And they’re off! Menlo Park Cub Scouts hold annual Pinewood Derby

by Lisa Cope on January 25, 2011

Pinewood Derby cars built by Menlo Park Cub Scouts

The tigers, wolves and cubs gathered wide-eyed around the room. A palpable buzz of excitement filled the air and the track loomed large. Some wolves feverishly looked for their number, while some tigers scampered about trying to eye the clock. The scene, while fraught with tension and excitement, wasn’t a trip to the zoo. It was the Cub Scout annual Pinewood Derby contest.

For more than 50 years, boys across America have participated in this creative and competitive tradition. What started as a Cub Scout response to the Boy Scout’s Soap Box Derby races of yore, has grown into a full-fledged miniature car race that has Cub Scout boys everywhere very excited this time of year. And it was no different here in Menlo Park Sunday (1/23) when the four Dens of Pack 565 gathered to hold their annual race.

“It’s a really exciting event. The boys get to build their own cars and have a great time,” said Chris De Cardy, lead organizer of this year’s race.

The boys received their “kits” a few months ago along with detailed instructions and regulations for creating their cars. Several Build Days were held at volunteer houses where the scouts and their parents came together to design and construct their car. The kits contained a block of pine wood, a set of plastic wheels, and four axels. Cars were not to exceed a weight of more than 5 ounces. The dads and boys spent weeks cutting, shaping, sanding, and painting their cars to perfection for the big race.

Soren Peterson, a Bear and a third grader at Encinal School said, “It was the best Pinewood Derby we’ve had since I started Cub Scouts and I came in second place in every race my car competed in!”

The day before the race, scouts had to turn in their cars for inspection, to ensure that no rules were broken. Assuming the car passed inspection, the car was then “impounded” and stayed at the race location (Laurel School) overnight. That way, once the car was inspected, it was no longer able to be played with or changed.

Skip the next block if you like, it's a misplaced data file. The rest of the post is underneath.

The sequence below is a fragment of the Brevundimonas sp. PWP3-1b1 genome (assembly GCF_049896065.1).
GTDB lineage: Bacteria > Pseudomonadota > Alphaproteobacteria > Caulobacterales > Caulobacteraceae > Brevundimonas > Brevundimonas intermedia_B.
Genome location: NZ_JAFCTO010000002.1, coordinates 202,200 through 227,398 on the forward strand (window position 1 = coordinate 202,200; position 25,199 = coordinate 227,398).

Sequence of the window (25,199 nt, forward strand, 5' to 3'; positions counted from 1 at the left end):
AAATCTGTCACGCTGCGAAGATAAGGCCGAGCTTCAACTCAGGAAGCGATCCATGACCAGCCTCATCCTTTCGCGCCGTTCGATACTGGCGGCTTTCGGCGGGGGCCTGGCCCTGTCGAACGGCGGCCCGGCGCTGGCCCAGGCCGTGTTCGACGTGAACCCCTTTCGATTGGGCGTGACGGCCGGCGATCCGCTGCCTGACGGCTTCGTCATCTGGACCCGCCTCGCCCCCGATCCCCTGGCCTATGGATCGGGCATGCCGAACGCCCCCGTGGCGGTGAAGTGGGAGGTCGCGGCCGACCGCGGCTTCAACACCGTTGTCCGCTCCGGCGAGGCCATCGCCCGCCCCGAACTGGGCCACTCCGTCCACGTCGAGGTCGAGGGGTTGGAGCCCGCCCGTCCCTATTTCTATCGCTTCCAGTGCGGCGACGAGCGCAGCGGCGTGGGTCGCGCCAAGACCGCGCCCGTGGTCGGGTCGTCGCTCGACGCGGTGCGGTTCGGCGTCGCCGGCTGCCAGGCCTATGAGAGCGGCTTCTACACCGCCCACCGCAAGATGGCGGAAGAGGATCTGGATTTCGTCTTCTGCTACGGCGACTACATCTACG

Of course, winning isn’t the only goal. The idea behind Pinewood Derby is to give the boys a fun project to do with their dads or parents, to learn how to use tools safely and effectively, and to enjoy the spirit of competition and the satisfaction of completing a project.

As one dad told his son, “It’s all about the journey.”

After 55 heats, a lot of loud cheering and oohs and ahhs over the many creative car designs, the color guard took the flags away and the race was over for another year. As the MC put it, “To win is to finish and to finish is to win.”

The scouts will have to wait for their next pack meeting to find out who had the fastest car.

{ 1 comment… read it below or add one }

kathleen lussier-west January 28, 2011 at 12:49 pm

I have fond memories and a scar from my older brother’s derby days. I wanted to carve and shape a car of my own and reshaped my thumb instead. I hid it from my parents and kept working on my chunk of pine. I never realized “my dream” of a finished car to race, but I enjoyed my brother’s race for glory. I’m pleased to see it’s still around.


Leave a Comment

Previous post:

Next post: